Medical malpractice or medical negligence is defined as medical care that causes harm to a patient. A New Jersey plaintiff in such a lawsuit has to show that the medical facility or practitioner provided poor care and that it led to harm.

Proving the medical provider’s treatment was below the standard of care is the easiest question to answer. Causation is the second part and is much harder to prove.

Proving medical malpractice

The standard of care for medical malpractice lawsuits require other medical experts to examine the details of the claim. Medical experts can see if the medical care was on par with the requisite standard of care. The standard of care depends on the resources available and the seriousness of the issue. The experts then check the provider’s care against the standards of care. Once the experts determine whether the provider’s care was below the standard, the next question is causation. A patient needs to prove the provider’s care was factually a cause of their harm with a reasonable degree of medical certainty.

Situations with medical malpractice

All surgeries can produce complications. The patient accepts the risks of surgery before the procedure begins. It’s hard to prove a surgeon’s neglect caused a negative outcome from the surgery. Along the same lines, it’s hard to prove a doctor caused cancer. A delay in a cancer diagnosis can be deadly, but most cancers need in-depth and extended medical treatments. In court, the patient would need to prove their condition worsened after prognosis and treatment.

Orthopedic injuries are complex as well. Sometimes fractures don’t heal properly and give patients issues or limitations. Situations like this can happen even if the doctor does everything correctly for the patient. The medical malpractice lawsuit could involve an unset bone, refusing surgery or refusing hardware. Proving the causation of an injury in court is hard.

Medical malpractice is complex and requires understanding the risks of the provider’s care. A court requires the patient to prove medical malpractice. Other experts can help a patient confirm a low quality of care, but causation is harder to prove.

Why is surgery such a common reason behind medical malpractice?

Many New Jersey residents have undergone surgical procedures. If you are scheduled for one, you expect it to go smoothly, but sadly, medical errors can happen. Surgery is one of the most common reasons for medical malpractice lawsuits.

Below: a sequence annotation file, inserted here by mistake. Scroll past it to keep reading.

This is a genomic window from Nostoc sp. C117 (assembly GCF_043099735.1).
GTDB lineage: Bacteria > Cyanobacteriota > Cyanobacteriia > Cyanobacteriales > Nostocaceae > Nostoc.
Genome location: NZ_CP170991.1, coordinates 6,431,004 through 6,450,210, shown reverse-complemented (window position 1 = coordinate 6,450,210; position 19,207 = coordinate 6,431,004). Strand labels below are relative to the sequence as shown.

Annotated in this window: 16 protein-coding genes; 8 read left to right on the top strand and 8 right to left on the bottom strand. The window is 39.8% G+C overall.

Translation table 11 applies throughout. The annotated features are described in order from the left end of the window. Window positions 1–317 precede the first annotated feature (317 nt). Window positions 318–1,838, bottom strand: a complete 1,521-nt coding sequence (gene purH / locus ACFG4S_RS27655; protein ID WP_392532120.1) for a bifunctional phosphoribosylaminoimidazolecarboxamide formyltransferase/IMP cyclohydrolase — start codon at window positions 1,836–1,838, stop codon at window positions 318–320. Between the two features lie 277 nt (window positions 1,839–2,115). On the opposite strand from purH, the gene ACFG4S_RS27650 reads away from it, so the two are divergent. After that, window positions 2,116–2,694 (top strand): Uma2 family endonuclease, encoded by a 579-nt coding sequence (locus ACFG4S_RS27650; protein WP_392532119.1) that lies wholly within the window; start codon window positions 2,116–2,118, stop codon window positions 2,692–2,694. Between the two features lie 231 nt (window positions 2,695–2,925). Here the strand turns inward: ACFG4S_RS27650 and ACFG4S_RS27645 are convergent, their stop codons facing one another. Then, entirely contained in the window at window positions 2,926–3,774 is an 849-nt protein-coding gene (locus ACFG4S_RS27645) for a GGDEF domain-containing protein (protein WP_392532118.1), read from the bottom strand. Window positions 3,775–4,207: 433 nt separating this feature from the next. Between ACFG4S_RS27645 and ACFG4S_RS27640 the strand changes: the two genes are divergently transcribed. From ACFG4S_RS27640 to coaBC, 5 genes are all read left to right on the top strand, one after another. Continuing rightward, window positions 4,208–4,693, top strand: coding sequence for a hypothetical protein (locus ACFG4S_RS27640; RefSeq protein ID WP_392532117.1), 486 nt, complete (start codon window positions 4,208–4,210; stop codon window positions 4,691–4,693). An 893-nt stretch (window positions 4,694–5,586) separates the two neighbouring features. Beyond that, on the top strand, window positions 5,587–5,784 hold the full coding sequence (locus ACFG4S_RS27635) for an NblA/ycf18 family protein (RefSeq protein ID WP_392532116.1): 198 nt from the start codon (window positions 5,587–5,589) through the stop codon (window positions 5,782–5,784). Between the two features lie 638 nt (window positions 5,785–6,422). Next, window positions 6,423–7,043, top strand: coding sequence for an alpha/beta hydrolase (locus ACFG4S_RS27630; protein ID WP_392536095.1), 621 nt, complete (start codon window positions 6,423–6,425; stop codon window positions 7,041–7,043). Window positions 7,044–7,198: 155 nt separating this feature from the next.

Why are medical malpractice claims so common with surgery?

According to a report that looked at five years of medical malpractice claims from 2014 through 2018, it was found that surgery made up for 25% of all claims. Surgery errors can result in significant harm to patients. Surgery-related claims rank as the second most common in medical malpractice cases. The only claims that were higher were diagnosis-related, which comprise 32% of medical malpractice claims.

Additionally, 78% of claims had to do with the performance of the doctor during the surgical procedure, according to the report. The report mentioned that all phases of the process of the surgery, from making decisions through after the surgery itself, can result in claims.

What types of surgery most commonly result in claims?

General surgery accounts for the majority of instances of personal injury and medical malpractice claims at 22 percent. Orthopedic surgery was the second at 17% and neurosurgery came in third at 8 percent. Many of the patients who filed medical malpractice claims stated that their injuries were permanent. Some even resulted in the death of patients.

A lack of technical skill was the most common complaint in the claims at 39 percent. Meanwhile, 27% of patients stated that there was a miscommunication issue or a failure in judgment, resulting in their injuries. Some patients reported that a foreign object was left inside their body after the surgery and others reported that they had an unnecessary procedure, the wrong side of their body was operated on, or they experienced a delay in a procedure they needed.